New Year, New Whatever

As I have grown older, I have been less impressed with the idea that we can start over on New Year’s Day and transform our lives. A new calendar doesn’t really change anything about us.  We are the same person we were before midnight and resolutions go from transformative to onerous by the end of the month.  With this in mind, I gave them up a couple of years ago.  Instead I use the new calendar to refocus on the things that are important to me.  I am not becoming a ‘new’ me.  I’m the same old me just more mindful of the things that are important to me.  So what does this new year hold for Pastor Mouse?  I’m glad you asked.

Big plans for 2019 here!

In April I will be visiting my third Disney Resort when the Princess and I arrive at Disneyland Paris.  I am both excited and a little nervous to be touring my first Disney park in another language.  I have been trying to learn a little French, but have no confidence in my communication skills.  I am hoping that Disney is a universal language.

I will also be attempting my first Disneybounding.  For those of you unfamiliar with the concept, it means dressing like a Disney character without the use of costumes.  Adults are no longer allowed to wear costumes, so people have begun to improvise.  So far, I’ve got a really cute Mickey outfit to wear.  I’m still working on what else I might do.

There are also a lot of Disney films coming out this year.

  • “Toy Story 4” is what I’m personally most excited for.  Every movie in this franchise has gotten progressively better so it’s hard not to be excited for the latest installment.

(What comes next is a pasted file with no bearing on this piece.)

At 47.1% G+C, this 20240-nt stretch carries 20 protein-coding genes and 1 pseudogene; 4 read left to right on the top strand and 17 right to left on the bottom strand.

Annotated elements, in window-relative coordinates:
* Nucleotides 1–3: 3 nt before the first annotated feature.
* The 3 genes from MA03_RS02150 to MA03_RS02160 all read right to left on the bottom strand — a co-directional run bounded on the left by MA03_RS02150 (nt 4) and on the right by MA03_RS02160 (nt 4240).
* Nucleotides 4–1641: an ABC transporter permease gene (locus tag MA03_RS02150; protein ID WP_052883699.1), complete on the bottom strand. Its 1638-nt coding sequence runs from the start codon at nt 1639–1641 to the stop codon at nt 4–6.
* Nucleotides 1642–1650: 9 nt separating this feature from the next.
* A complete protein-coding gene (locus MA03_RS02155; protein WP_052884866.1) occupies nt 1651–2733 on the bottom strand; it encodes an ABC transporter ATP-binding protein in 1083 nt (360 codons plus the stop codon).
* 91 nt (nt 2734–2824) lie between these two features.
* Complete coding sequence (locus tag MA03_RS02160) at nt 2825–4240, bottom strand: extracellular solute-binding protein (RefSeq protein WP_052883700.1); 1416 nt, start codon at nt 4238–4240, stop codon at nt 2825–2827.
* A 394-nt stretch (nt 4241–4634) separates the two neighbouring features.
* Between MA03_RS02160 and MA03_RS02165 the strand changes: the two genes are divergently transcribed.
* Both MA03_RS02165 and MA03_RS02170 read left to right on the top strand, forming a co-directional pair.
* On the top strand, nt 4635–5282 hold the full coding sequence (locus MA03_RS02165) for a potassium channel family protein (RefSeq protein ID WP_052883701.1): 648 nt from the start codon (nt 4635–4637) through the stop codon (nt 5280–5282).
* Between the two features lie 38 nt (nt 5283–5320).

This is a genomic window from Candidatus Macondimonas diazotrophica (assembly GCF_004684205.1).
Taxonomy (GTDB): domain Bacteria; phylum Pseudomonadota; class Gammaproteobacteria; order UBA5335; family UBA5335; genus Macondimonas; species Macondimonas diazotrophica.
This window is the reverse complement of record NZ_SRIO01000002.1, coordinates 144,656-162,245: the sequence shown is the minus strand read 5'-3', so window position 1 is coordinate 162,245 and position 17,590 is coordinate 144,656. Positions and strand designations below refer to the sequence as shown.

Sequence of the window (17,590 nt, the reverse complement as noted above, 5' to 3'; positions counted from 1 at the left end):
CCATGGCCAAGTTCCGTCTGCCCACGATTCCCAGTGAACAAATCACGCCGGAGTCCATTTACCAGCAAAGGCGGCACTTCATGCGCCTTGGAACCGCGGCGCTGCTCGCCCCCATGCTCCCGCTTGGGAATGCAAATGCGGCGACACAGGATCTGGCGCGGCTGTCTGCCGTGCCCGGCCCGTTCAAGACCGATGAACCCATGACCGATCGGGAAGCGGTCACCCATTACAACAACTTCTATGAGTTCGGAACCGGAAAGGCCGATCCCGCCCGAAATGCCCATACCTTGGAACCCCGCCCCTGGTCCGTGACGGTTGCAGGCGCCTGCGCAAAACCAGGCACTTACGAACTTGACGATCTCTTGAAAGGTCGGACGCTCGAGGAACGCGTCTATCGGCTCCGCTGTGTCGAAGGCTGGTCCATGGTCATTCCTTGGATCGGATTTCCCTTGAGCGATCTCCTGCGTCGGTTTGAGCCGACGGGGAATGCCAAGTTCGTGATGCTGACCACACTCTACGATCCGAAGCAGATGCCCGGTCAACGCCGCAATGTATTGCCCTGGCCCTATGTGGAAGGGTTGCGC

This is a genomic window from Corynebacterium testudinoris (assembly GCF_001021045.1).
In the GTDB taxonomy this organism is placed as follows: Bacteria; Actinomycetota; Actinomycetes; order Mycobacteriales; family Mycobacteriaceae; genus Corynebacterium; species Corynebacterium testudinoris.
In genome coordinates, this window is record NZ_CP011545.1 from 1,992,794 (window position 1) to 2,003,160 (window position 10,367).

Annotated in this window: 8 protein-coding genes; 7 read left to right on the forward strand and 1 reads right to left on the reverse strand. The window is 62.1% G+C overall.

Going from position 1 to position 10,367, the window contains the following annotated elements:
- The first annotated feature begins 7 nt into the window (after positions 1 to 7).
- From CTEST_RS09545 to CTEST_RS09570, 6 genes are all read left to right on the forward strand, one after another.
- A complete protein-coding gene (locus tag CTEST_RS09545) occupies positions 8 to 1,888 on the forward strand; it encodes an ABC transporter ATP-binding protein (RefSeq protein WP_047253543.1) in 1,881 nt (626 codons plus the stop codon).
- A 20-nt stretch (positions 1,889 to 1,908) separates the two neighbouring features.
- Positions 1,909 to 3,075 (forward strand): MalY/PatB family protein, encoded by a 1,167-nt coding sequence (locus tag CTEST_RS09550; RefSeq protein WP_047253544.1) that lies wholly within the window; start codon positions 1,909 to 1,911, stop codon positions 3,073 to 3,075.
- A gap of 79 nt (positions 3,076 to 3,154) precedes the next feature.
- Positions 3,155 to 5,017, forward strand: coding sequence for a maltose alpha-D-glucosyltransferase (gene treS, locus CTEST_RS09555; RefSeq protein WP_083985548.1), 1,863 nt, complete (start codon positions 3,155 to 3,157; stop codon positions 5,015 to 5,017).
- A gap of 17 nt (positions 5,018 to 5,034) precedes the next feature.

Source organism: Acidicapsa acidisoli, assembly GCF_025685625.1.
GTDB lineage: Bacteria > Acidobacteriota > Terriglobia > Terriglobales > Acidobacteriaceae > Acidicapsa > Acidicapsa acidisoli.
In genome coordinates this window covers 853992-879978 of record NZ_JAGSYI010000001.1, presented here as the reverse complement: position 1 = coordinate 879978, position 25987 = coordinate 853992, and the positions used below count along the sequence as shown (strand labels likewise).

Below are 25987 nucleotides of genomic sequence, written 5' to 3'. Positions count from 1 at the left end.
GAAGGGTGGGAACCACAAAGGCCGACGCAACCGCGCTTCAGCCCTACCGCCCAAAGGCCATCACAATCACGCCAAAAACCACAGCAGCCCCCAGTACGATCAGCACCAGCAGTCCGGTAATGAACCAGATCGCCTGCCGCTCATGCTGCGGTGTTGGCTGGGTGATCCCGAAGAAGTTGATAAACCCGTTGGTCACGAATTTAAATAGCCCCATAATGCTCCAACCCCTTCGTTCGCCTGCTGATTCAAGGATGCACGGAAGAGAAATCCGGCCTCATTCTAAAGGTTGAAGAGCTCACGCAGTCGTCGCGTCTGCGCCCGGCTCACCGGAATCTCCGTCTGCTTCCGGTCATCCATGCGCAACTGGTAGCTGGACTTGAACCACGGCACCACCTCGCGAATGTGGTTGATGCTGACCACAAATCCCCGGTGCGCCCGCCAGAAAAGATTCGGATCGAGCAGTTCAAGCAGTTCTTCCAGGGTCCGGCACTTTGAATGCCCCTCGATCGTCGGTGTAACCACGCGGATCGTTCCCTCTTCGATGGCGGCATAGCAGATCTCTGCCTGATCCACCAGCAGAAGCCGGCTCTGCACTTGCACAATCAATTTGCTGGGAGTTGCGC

• Disney is also releasing three live action / CGI remakes of older animated features.  I have never been excited for these sorts of movies.  Some of them have been very good, some less so.  Quality aside, it feels like Disney is just recycling rather than creating new content which is disappointing.
  • On the Marvel side we get the finale of the Infinity War saga.  While I am excited, there is also a sense of inevitability that the events of the last movie will be undone.  The new Spiderman movie already has publicity so we know that ‘The Snap’ isn’t so very permanent.  Hopefully the journey to the known destination will be interesting.
  • Also on the Marvel side we get “Captain Marvel”.  I am very excited for this one.  Not only do I love movies about powerful women, but Marvel has done a great job minimizing spoilers.  I have no idea what’s going to happen in this movie and I like that.